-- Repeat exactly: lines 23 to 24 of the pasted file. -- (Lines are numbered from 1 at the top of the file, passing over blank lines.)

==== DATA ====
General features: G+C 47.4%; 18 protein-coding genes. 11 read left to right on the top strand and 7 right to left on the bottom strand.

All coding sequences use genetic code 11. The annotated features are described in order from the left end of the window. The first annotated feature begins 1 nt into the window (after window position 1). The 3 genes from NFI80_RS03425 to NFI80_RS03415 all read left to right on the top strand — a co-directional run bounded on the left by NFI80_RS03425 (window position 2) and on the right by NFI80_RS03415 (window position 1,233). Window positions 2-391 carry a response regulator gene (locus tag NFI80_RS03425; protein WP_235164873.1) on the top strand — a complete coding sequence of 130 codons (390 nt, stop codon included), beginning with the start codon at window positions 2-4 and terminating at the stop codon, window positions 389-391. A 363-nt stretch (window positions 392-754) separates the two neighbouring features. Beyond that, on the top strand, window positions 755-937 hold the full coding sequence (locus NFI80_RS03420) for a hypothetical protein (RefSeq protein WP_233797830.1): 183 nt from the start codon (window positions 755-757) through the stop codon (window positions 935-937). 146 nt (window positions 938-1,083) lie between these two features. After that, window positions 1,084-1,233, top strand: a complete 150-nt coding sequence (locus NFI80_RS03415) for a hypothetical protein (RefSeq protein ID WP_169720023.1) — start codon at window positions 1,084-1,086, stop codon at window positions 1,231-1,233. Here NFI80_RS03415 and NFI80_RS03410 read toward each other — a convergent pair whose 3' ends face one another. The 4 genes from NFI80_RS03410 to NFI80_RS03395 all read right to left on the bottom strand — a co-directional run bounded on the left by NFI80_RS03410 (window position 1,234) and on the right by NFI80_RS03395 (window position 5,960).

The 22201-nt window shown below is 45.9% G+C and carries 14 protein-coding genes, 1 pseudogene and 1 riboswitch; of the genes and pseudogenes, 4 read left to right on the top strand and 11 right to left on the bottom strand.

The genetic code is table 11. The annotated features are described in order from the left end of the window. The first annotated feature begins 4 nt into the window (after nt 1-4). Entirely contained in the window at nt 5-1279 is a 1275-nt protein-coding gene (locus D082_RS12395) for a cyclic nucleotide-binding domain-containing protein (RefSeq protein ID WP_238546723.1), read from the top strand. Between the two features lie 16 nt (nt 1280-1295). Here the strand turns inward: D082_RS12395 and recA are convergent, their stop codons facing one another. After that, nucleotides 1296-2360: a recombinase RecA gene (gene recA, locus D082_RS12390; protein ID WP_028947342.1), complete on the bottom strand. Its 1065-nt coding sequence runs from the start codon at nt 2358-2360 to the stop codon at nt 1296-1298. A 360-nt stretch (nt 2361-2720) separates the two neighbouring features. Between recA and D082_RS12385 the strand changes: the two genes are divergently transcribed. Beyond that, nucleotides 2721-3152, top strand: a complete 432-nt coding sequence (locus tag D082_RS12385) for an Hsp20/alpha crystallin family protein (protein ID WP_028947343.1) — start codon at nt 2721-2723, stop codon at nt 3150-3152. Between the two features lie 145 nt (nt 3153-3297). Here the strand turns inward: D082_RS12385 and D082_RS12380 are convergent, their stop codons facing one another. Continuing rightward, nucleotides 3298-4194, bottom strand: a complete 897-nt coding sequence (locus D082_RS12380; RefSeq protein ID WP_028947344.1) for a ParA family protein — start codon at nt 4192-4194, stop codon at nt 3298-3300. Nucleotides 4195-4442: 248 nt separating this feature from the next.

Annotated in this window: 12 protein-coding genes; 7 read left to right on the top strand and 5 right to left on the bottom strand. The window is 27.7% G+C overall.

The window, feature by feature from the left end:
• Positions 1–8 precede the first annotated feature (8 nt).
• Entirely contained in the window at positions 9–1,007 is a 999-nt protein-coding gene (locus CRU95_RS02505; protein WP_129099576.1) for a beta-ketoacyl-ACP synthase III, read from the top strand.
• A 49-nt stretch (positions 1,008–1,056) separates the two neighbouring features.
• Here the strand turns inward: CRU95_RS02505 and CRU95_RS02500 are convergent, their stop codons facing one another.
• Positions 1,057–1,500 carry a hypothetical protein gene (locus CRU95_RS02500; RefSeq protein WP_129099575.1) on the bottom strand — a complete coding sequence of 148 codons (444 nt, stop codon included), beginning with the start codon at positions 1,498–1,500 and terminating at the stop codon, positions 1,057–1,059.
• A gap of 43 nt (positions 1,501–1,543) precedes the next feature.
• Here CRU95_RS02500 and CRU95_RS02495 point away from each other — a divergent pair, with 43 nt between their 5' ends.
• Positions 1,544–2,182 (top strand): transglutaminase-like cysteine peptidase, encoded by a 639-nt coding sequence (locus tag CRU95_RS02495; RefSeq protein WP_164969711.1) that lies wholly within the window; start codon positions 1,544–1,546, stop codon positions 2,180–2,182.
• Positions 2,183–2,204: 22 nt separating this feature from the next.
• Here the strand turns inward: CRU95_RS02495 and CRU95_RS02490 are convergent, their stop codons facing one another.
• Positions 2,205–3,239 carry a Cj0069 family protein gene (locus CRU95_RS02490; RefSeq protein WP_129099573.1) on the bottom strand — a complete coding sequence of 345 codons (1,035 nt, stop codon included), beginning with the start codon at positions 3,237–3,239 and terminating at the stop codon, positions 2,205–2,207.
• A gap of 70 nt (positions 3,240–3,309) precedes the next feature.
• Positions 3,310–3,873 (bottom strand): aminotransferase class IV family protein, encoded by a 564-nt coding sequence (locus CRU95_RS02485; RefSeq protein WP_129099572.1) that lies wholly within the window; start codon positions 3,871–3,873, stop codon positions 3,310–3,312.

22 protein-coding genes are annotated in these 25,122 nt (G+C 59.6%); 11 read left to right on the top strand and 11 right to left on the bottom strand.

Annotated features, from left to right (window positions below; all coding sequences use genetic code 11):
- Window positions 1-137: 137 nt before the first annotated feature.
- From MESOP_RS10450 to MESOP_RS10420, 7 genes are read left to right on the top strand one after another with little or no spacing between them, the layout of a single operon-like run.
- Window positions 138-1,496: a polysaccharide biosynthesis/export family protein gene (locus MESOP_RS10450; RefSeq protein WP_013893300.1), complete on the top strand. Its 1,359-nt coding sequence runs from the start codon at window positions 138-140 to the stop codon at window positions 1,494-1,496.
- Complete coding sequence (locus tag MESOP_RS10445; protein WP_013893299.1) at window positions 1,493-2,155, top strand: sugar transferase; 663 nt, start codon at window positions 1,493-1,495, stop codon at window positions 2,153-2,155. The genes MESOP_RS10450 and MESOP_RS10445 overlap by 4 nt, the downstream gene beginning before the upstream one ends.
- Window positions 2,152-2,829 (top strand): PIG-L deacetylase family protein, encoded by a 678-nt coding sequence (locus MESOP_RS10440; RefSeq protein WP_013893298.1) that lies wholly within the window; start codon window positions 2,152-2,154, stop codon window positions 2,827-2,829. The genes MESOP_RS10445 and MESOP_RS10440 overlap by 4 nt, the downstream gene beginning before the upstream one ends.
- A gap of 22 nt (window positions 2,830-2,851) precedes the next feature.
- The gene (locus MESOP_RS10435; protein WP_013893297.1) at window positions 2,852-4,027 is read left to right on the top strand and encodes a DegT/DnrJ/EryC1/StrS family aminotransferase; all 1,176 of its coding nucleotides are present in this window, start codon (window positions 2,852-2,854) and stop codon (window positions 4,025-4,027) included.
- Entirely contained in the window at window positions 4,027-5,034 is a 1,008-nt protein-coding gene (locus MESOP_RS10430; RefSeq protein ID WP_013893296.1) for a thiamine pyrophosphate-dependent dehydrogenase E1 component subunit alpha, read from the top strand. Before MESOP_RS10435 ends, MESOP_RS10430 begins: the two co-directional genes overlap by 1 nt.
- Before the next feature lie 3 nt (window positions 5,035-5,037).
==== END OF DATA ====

- From MESOP_RS10450 to MESOP_RS10420, 7 genes are read left to right on the top strand one after another with little or no spacing between them, the layout of a single operon-like run.
- Window positions 138-1,496: a polysaccharide biosynthesis/export family protein gene (locus MESOP_RS10450; RefSeq protein WP_013893300.1), complete on the top strand. Its 1,359-nt coding sequence runs from the start codon at window positions 138-140 to the stop codon at window positions 1,494-1,496.